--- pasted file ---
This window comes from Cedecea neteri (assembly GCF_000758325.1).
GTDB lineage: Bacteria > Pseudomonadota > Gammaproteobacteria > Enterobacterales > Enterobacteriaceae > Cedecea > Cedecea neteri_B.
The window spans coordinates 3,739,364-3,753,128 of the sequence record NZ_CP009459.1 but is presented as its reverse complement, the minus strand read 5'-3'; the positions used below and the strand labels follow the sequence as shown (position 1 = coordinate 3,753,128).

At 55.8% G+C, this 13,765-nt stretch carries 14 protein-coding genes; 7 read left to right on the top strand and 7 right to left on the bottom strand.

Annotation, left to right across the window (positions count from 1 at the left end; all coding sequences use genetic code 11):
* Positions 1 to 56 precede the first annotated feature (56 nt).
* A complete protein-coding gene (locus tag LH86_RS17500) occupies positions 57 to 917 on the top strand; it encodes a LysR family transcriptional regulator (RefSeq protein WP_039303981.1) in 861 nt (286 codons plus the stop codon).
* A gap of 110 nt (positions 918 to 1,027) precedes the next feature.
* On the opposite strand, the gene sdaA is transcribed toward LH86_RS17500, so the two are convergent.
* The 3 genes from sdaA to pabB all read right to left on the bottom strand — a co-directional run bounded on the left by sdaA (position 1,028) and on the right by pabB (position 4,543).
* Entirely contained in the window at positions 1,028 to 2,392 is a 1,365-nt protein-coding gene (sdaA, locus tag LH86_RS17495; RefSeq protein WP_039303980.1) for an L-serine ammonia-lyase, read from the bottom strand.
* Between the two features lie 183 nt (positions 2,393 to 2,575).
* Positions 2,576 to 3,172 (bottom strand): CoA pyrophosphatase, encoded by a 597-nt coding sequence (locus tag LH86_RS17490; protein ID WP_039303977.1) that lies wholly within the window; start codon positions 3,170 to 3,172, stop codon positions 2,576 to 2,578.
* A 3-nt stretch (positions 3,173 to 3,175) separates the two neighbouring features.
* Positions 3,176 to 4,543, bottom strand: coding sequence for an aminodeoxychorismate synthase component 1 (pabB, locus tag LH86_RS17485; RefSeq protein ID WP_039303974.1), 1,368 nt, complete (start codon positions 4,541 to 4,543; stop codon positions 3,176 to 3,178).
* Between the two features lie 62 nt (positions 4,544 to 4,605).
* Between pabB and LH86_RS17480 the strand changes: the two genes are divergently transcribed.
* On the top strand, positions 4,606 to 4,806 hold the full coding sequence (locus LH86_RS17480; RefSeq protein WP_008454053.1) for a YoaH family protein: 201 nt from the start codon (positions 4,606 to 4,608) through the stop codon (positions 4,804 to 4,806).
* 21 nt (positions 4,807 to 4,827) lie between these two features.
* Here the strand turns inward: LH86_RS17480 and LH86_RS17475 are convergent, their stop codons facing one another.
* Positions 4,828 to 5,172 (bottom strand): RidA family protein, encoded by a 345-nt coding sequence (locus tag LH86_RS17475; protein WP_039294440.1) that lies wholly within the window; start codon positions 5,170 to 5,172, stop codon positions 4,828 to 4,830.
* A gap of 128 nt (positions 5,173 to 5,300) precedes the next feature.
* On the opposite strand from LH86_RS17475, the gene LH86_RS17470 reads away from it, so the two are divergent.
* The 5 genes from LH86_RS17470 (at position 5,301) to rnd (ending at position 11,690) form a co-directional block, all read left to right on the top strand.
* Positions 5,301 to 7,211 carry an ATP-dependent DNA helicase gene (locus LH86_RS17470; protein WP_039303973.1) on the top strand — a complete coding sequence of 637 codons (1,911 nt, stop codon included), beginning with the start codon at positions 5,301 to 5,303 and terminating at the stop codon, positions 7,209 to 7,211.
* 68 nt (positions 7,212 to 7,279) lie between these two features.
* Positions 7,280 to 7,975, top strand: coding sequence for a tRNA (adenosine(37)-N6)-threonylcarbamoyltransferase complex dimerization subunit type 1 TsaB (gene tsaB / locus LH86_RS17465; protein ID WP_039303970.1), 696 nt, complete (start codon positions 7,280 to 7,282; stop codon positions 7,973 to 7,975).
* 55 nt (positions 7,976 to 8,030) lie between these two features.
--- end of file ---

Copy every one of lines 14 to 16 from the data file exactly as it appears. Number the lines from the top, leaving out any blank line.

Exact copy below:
* A 3-nt stretch (positions 3,173 to 3,175) separates the two neighbouring features.
* Positions 3,176 to 4,543, bottom strand: coding sequence for an aminodeoxychorismate synthase component 1 (pabB, locus tag LH86_RS17485; RefSeq protein ID WP_039303974.1), 1,368 nt, complete (start codon positions 4,541 to 4,543; stop codon positions 3,176 to 3,178).
* Between the two features lie 62 nt (positions 4,544 to 4,605).